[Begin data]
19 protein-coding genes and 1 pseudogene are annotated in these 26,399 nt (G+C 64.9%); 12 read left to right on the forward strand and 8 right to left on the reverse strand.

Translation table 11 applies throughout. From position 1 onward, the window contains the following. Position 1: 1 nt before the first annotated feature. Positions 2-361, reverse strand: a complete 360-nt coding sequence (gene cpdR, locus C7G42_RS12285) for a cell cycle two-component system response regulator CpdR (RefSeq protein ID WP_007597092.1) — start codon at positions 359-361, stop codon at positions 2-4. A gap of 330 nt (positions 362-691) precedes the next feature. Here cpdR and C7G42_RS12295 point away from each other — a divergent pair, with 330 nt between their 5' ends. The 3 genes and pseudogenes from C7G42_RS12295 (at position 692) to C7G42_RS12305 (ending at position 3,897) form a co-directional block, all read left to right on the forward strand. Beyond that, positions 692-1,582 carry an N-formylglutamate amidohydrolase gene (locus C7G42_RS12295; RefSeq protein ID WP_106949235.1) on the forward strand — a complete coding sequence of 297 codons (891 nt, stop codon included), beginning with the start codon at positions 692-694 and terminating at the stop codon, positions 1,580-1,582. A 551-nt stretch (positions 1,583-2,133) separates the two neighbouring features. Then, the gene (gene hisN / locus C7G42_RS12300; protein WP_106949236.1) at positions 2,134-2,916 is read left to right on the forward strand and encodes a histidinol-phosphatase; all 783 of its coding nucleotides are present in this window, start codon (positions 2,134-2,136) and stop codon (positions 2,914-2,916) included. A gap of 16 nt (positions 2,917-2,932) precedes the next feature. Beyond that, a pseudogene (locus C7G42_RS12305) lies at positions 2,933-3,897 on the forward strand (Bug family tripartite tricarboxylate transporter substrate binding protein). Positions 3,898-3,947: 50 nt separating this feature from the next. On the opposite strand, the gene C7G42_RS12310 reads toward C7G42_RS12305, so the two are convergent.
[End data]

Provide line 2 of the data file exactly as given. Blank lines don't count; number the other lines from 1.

Translation table 11 applies throughout. From position 1 onward, the window contains the following. Position 1: 1 nt before the first annotated feature. Positions 2-361, reverse strand: a complete 360-nt coding sequence (gene cpdR, locus C7G42_RS12285) for a cell cycle two-component system response regulator CpdR (RefSeq protein ID WP_007597092.1) — start codon at positions 359-361, stop codon at positions 2-4. A gap of 330 nt (positions 362-691) precedes the next feature. Here cpdR and C7G42_RS12295 point away from each other — a divergent pair, with 330 nt between their 5' ends. The 3 genes and pseudogenes from C7G42_RS12295 (at position 692) to C7G42_RS12305 (ending at position 3,897) form a co-directional block, all read left to right on the forward strand. Beyond that, positions 692-1,582 carry an N-formylglutamate amidohydrolase gene (locus C7G42_RS12295; RefSeq protein ID WP_106949235.1) on the forward strand — a complete coding sequence of 297 codons (891 nt, stop codon included), beginning with the start codon at positions 692-694 and terminating at the stop codon, positions 1,580-1,582. A 551-nt stretch (positions 1,583-2,133) separates the two neighbouring features. Then, the gene (gene hisN / locus C7G42_RS12300; protein WP_106949236.1) at positions 2,134-2,916 is read left to right on the forward strand and encodes a histidinol-phosphatase; all 783 of its coding nucleotides are present in this window, start codon (positions 2,134-2,136) and stop codon (positions 2,914-2,916) included. A gap of 16 nt (positions 2,917-2,932) precedes the next feature. Beyond that, a pseudogene (locus C7G42_RS12305) lies at positions 2,933-3,897 on the forward strand (Bug family tripartite tricarboxylate transporter substrate binding protein). Positions 3,898-3,947: 50 nt separating this feature from the next. On the opposite strand, the gene C7G42_RS12310 reads toward C7G42_RS12305, so the two are convergent.